Budget 2017: A Hertfordshire perspective on the key issues

PUBLISHED: 16:41 22 November 2017 | UPDATED: 17:04 22 November 2017

Budget 2017: Economic Secretary to the Treasury Stephen Barclay, Chief Secretary to the Treasury Liz Truss, Chancellor Philip Hammond, Financial Secretary to the Treasury Mel Stride, and Exchequer Secretary to the Treasury Andrew Jones outside 11 Downing Street today.  Picture: Joe Giddens

Budget 2017: Economic Secretary to the Treasury Stephen Barclay, Chief Secretary to the Treasury Liz Truss, Chancellor Philip Hammond, Financial Secretary to the Treasury Mel Stride, and Exchequer Secretary to the Treasury Andrew Jones outside 11 Downing Street today. Picture: Joe Giddens

Hertfordshire’s overall economic position relative to other areas remains strong with high rates of economic participation, low unemployment, a comparatively well skilled workforce and a growing enterprise base. But there are still some major challenges ahead to meet the demand for skills in a tightening labour market.

One of the biggest barriers to growth is productivity with a traditionally sluggish growth rate measured by Gross Value Added (this calculates the contribution to the economy per hour worked of each individual, producer, industry or sector).

The latest statistics show a slight improvement for Hertfordshire, but long term productivity remains low.

Investing in infrastructure is key to driving up productivity by improving transport connections to help people get to their place of work and delivering faster broadband speeds.

We welcome the Chancellor’s commitment to investing more than £500m “in a range of initiatives from artificial intelligence, to 5G and full fibre broadband”.

Other key factors include the rise of low-paid, low-skilled jobs holding back investment in more efficient working and the big skills and education gap in key sectors such as advanced manufacturing, engineering and technology. These are key priority areas for the LEP. Philip Hammond announced £180 million investment in maths teaching to boost the numbers of students taking the subject after the age of 16.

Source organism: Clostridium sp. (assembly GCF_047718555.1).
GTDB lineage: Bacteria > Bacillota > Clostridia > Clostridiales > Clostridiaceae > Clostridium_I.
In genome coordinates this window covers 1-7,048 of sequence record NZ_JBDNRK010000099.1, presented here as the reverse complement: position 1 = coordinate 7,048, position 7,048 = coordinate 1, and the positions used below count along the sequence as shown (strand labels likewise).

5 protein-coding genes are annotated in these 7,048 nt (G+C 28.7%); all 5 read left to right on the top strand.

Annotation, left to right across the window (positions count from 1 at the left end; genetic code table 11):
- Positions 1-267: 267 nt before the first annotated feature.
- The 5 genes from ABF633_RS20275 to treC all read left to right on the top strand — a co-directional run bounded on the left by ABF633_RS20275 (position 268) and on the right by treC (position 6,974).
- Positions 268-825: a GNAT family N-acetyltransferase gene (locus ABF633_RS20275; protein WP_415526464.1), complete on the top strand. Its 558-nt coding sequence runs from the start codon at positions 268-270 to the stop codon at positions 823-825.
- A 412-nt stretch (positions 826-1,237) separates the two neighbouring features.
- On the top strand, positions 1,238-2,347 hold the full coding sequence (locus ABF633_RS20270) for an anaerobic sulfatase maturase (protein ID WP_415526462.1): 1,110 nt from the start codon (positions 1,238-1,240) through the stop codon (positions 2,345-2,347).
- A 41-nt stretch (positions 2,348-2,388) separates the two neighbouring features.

Hertfordshire needs to plan for 100,000 new homes in the next 15 years, that is equivalent to a town the size of Stevenage, and create 100,000 jobs. We, together with our partners, need to help influence this delivery so that it meets the needs of all of our current and future residents and workforce.

More than £1bn of lending will be available to councils to fund high-investment projects and the Government wants homes built in high-demand areas and around transport hubs, with a commitment to build 300,000 new homes a year, an amount not achieved since 1970.

Hammond says planning reform is also needed to encourage better use of land in cities and towns for housing use.

The county has a growing enterprise base with one of the highest start-up rates for small businesses, but survival rates after one year are below the national average and it underperforms when it comes to scaling up these businesses to achieve a £3m turnover. The lack of available finance for SME investment is one factor impeding growth.

Budget measures that will benefit our small businesses include a VAT threshold for small business to remain at £85,000 for two years as well as faster broadband speeds.

Hertfordshire has strong sectorial assets and in Stevenage life sciences is particularly strong with global pharma giant GSK, Stevenage Bioscience Catalyst and the new £55m Cell and Gene Therapy Catapult Manufacturing Centre all choosing to be anchored here. We welcome the Chancellor’s commitment to a further £2.3bn for investment in research and development.

But the biggest single factor affecting Hertfordshire and the UK as a whole is Brexit. Will the £3bn set aside be enough to prepare for “every possible outcome?”. We can only gaze into our crystal ball…

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